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Old 08-17-2019, 06:47 AM   #161
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Quote:
Originally Posted by adXok View Post
I do not need a context. It is just a letter. Actually the first letter in English alphabet. So, would pronounce it as [ei].
I understand that it consists of a diphthong (two sounds e_i) but anyway (we are limitting ourselves here with just English... for simplicity).
It is just a letter.
First, saying that you are limiting it to English is giving it some context already. Similarly you can say "we are assuming the standard G clef, and plain C major", then showing separate notes in this manner - now there is context already (which is the most usual context if seeing a note in separation all by itself like this ) and the comparison is more fair.

Second, just like a singled out note, this ^ is not how a single glyph is used in the context of actual words and sentences in the used language. Using English as an example, in order to know what actual phoneme you are dealing with when this is performed as part of speech, you need more context than "this is English" and seeing a single glyph in separation. There are plenty more phonemes in English than glyphs in use, and a phoneme might also be represented using more than one glyph.
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Old 08-17-2019, 06:55 AM   #162
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Lunar is correct. "a" is not always pronounced as "e_i" but also as "ah". CONTEXT IS EVERYTHING. EVERYWHERE.
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Old 08-17-2019, 07:06 AM   #163
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Let me clarify then:
Quote:
Originally Posted by coolbass
How do you know how to pronounce the latter "a" without context?
I pronounced it (as a vowel) but we would need an audio connection so you could hear it.
I tried to explain how it is phonetically transcribed in English, because we are writing here in English. And because it is a letter that happens to be used in many... I repeat... many other languages, the limited realm to answer the question is obvious.

Those "many languages" are not present in Music. That is why I can offer other "music alphabet" so to speak.

Ther is no need for a context of song, riff or phrase, mode, tonality... if I ask you to play the note "A" in whichever "octave" range you want and wherever on the strings you want.

Yet, if I ask you to write it down as a music note (not just as a letter), you would need to write a bunch of additional symbols (and lines) as well.
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Old 08-17-2019, 07:07 AM   #164
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If someone is serious about creating a new notation system, I think the logical place to start is in identifying the strengths and weaknesses of the current system. Here are some questions when looking at pitch of the standard music notation system:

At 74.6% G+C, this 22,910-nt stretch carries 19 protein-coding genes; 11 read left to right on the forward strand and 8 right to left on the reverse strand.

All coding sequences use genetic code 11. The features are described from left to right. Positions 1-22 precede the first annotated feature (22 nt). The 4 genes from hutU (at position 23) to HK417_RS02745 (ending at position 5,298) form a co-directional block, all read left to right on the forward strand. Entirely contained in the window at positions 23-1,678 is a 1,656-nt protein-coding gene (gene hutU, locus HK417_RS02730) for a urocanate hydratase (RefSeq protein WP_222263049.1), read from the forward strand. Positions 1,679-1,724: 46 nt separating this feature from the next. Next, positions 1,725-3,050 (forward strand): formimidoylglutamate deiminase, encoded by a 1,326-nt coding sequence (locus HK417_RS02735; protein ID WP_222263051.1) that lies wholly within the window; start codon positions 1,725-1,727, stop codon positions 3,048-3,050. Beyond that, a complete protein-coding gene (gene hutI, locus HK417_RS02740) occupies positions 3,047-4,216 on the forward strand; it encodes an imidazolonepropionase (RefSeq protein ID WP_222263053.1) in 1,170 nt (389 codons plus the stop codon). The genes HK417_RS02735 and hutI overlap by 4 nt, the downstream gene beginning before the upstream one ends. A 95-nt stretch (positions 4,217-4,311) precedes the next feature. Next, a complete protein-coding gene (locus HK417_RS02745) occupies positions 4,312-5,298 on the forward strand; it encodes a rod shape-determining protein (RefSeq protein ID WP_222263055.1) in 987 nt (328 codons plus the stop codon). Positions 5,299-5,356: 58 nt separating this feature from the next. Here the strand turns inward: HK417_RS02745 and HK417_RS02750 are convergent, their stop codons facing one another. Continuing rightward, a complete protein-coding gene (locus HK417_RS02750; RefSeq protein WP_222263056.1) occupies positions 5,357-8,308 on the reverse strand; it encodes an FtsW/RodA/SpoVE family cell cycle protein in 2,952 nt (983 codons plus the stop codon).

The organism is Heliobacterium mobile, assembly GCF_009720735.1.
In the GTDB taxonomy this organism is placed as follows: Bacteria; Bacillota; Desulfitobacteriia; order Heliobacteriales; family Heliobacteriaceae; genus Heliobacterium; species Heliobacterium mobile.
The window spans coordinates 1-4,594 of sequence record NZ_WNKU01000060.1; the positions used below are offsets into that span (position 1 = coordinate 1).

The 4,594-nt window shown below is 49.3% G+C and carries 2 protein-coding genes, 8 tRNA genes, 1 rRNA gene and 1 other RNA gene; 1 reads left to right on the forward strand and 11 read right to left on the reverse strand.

Why are there separate clefs?
Why are there five lines and four spaces per clef?
Why are alternating lines and spaces used for same note names?
Why use key signatures rather than indicating all notes directly?


Can you logically justify these design points (the strengths) and identify the weaknesses?

And, it should be taken into consideration that the notation system(s) is intertwined with the theory system(s).
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Old 08-17-2019, 07:10 AM   #165
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Quote:
Originally Posted by adXok View Post
Let me clarify then:
Please clarify by also attributing quotes to the correct person, thanks.
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Old 08-17-2019, 07:14 AM   #166
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Quote:
Originally Posted by Lunar Ladder View Post
Please clarify by also attributing quotes to the correct person, thanks.
Done already.
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Old 08-17-2019, 07:16 AM   #167
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Originally Posted by adXok View Post
Done already.
Coolbass said what you quoted, not me.
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Old 08-17-2019, 07:19 AM   #168
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I do not understand what you mean, Lunar Ladder. :/
Oh, I saw it. Please, I do apologies. ~
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Old 08-17-2019, 07:21 AM   #169
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Whether an absolute or relative pitch system is used, there still needs to be a means for notating the other. So if for example, we use a previously suggested relative pitch notation of:

0 1 2 3 4 5 6 7 8 9 T Y

We still need another symbol system for absolute pitch. I haven't seen any suggestions for that other than letters from standard music:

A A#/Bb B C C#/Db D D#/Eb E F F#/Gb G G#/Ab

And it seems that this letter/modifier system is a main point of difficulty in standard music. But if it isn't being replaced with something else...
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Old 08-17-2019, 07:24 AM   #170
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Originally Posted by adXok View Post
I do not understand what you mean, Lunar Ladder. :/
Oh, I saw it. Please, I do apologies. ~
no prob
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Old 08-17-2019, 07:33 AM   #171
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Quote:
Originally Posted by brainwreck View Post
Here are some questions when looking at pitch of the standard music notation system:

Why are there separate clefs?